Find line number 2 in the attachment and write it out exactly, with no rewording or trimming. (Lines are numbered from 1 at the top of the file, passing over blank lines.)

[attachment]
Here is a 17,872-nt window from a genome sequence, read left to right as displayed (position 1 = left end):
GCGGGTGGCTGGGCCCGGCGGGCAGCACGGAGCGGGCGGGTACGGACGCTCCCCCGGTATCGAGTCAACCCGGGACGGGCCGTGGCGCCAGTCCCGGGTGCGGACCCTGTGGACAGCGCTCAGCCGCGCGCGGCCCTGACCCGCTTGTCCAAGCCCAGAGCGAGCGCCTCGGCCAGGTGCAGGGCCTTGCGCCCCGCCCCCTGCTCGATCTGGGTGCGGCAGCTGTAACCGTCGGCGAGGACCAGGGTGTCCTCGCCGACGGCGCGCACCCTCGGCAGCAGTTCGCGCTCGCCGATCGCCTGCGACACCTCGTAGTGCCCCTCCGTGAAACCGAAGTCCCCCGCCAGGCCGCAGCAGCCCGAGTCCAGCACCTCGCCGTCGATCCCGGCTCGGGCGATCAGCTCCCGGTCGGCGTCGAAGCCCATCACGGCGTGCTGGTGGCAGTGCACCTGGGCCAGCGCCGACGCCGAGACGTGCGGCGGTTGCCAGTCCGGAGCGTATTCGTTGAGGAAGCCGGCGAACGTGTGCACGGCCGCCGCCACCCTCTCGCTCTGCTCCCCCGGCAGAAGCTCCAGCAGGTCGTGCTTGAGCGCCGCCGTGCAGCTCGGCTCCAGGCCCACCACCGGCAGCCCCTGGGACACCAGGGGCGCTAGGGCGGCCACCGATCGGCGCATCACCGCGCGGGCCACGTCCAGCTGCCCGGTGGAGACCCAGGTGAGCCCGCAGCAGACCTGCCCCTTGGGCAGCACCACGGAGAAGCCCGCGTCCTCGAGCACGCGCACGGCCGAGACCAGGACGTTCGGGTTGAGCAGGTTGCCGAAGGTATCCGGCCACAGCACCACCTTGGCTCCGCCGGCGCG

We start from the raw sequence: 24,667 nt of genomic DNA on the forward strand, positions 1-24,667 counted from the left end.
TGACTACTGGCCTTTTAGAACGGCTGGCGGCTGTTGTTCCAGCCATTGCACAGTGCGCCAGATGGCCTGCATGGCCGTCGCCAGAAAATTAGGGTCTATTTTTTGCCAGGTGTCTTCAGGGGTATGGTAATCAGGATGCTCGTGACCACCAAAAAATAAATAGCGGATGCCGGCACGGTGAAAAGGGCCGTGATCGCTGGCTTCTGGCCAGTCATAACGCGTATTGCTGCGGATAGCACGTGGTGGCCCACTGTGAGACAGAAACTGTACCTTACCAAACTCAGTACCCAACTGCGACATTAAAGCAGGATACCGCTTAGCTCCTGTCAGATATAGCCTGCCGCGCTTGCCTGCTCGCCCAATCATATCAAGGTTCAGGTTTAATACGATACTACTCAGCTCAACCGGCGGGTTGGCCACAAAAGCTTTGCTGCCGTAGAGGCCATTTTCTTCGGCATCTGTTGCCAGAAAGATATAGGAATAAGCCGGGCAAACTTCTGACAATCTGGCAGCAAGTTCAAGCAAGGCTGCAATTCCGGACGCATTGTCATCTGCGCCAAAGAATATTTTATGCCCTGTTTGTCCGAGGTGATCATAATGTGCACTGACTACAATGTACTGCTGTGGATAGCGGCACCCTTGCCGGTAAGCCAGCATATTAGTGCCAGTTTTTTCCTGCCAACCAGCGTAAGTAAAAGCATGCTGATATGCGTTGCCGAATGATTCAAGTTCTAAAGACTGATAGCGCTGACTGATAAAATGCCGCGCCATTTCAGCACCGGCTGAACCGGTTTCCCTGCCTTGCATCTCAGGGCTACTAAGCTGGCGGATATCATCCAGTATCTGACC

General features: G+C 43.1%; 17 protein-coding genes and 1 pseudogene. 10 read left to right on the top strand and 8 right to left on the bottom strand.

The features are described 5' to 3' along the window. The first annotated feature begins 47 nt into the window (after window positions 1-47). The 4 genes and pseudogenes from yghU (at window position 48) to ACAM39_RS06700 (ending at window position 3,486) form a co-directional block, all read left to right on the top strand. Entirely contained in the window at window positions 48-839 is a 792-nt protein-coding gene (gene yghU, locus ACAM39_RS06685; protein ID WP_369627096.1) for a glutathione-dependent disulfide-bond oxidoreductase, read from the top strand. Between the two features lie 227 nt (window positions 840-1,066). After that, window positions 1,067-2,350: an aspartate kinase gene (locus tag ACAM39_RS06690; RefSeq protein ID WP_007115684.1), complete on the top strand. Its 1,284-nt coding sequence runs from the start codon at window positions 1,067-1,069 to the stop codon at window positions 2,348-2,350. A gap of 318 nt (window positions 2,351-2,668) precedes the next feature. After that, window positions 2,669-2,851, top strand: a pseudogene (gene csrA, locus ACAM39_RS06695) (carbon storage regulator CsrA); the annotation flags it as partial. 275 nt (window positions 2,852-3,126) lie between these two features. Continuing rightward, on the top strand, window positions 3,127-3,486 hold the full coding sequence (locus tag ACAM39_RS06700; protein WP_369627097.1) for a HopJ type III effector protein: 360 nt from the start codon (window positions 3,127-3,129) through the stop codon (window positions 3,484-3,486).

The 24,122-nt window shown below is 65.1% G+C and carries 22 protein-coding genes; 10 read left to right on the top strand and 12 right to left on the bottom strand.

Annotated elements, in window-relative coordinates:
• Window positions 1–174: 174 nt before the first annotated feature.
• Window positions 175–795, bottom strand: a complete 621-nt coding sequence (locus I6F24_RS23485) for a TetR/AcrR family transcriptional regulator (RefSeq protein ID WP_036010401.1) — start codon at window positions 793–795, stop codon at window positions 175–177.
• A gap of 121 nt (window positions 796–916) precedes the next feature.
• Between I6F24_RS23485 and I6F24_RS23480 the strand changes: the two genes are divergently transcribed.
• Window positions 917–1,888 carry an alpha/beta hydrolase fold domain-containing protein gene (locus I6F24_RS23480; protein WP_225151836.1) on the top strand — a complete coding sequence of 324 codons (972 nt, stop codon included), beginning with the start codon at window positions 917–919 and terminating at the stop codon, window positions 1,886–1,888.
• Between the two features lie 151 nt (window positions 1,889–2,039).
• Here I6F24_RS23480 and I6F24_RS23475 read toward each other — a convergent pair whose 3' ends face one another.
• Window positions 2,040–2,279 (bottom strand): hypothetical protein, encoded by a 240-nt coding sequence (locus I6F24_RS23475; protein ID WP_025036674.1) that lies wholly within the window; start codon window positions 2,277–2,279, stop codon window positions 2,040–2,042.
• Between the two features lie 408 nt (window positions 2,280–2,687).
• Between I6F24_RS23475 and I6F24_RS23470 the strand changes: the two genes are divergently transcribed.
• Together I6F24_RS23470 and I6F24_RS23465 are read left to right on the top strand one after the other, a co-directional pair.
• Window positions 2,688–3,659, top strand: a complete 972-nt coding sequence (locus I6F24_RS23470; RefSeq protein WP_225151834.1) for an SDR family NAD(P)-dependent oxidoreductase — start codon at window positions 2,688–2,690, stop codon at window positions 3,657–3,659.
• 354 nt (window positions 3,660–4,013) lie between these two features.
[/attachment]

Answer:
GCGGGTGGCTGGGCCCGGCGGGCAGCACGGAGCGGGCGGGTACGGACGCTCCCCCGGTATCGAGTCAACCCGGGACGGGCCGTGGCGCCAGTCCCGGGTGCGGACCCTGTGGACAGCGCTCAGCCGCGCGCGGCCCTGACCCGCTTGTCCAAGCCCAGAGCGAGCGCCTCGGCCAGGTGCAGGGCCTTGCGCCCCGCCCCCTGCTCGATCTGGGTGCGGCAGCTGTAACCGTCGGCGAGGACCAGGGTGTCCTCGCCGACGGCGCGCACCCTCGGCAGCAGTTCGCGCTCGCCGATCGCCTGCGACACCTCGTAGTGCCCCTCCGTGAAACCGAAGTCCCCCGCCAGGCCGCAGCAGCCCGAGTCCAGCACCTCGCCGTCGATCCCGGCTCGGGCGATCAGCTCCCGGTCGGCGTCGAAGCCCATCACGGCGTGCTGGTGGCAGTGCACCTGGGCCAGCGCCGACGCCGAGACGTGCGGCGGTTGCCAGTCCGGAGCGTATTCGTTGAGGAAGCCGGCGAACGTGTGCACGGCCGCCGCCACCCTCTCGCTCTGCTCCCCCGGCAGAAGCTCCAGCAGGTCGTGCTTGAGCGCCGCCGTGCAGCTCGGCTCCAGGCCCACCACCGGCAGCCCCTGGGACACCAGGGGCGCTAGGGCGGCCACCGATCGGCGCATCACCGCGCGGGCCACGTCCAGCTGCCCGGTGGAGACCCAGGTGAGCCCGCAGCAGACCTGCCCCTTGGGCAGCACCACGGAGAAGCCCGCGTCCTCGAGCACGCGCACGGCCGAGACCAGGACGTTCGGGTTGAGCAGGTTGCCGAAGGTATCCGGCCACAGCACCACCTTGGCTCCGCCGGCGCG